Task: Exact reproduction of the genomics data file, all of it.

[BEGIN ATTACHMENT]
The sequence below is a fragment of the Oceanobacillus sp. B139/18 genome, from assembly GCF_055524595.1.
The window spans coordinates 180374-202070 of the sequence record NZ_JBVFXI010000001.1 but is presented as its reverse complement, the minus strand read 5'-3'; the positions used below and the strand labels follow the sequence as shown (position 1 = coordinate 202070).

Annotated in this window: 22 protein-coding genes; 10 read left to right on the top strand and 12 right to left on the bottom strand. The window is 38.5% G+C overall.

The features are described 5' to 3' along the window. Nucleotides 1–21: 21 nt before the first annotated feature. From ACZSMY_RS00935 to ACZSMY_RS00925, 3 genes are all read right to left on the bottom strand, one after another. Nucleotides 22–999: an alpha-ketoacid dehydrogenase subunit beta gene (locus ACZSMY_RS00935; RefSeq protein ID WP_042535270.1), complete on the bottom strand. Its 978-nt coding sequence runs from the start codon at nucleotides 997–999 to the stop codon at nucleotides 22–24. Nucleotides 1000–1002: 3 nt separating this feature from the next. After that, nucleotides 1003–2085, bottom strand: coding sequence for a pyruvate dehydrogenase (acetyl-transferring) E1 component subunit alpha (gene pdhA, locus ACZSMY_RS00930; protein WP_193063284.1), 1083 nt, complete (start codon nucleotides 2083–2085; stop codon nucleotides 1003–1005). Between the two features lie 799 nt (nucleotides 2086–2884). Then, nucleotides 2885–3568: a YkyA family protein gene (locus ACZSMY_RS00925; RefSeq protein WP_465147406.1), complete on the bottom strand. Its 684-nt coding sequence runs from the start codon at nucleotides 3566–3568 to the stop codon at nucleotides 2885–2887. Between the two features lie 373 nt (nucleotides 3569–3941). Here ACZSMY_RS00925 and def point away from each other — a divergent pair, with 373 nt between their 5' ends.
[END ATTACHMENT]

The sequence below is a fragment of the Oceanobacillus sp. B139/18 genome, from assembly GCF_055524595.1.
The window spans coordinates 180374-202070 of the sequence record NZ_JBVFXI010000001.1 but is presented as its reverse complement, the minus strand read 5'-3'; the positions used below and the strand labels follow the sequence as shown (position 1 = coordinate 202070).

Annotated in this window: 22 protein-coding genes; 10 read left to right on the top strand and 12 right to left on the bottom strand. The window is 38.5% G+C overall.

The features are described 5' to 3' along the window. Nucleotides 1–21: 21 nt before the first annotated feature. From ACZSMY_RS00935 to ACZSMY_RS00925, 3 genes are all read right to left on the bottom strand, one after another. Nucleotides 22–999: an alpha-ketoacid dehydrogenase subunit beta gene (locus ACZSMY_RS00935; RefSeq protein ID WP_042535270.1), complete on the bottom strand. Its 978-nt coding sequence runs from the start codon at nucleotides 997–999 to the stop codon at nucleotides 22–24. Nucleotides 1000–1002: 3 nt separating this feature from the next. After that, nucleotides 1003–2085, bottom strand: coding sequence for a pyruvate dehydrogenase (acetyl-transferring) E1 component subunit alpha (gene pdhA, locus ACZSMY_RS00930; protein WP_193063284.1), 1083 nt, complete (start codon nucleotides 2083–2085; stop codon nucleotides 1003–1005). Between the two features lie 799 nt (nucleotides 2086–2884). Then, nucleotides 2885–3568: a YkyA family protein gene (locus ACZSMY_RS00925; RefSeq protein WP_465147406.1), complete on the bottom strand. Its 684-nt coding sequence runs from the start codon at nucleotides 3566–3568 to the stop codon at nucleotides 2885–2887. Between the two features lie 373 nt (nucleotides 3569–3941). Here ACZSMY_RS00925 and def point away from each other — a divergent pair, with 373 nt between their 5' ends.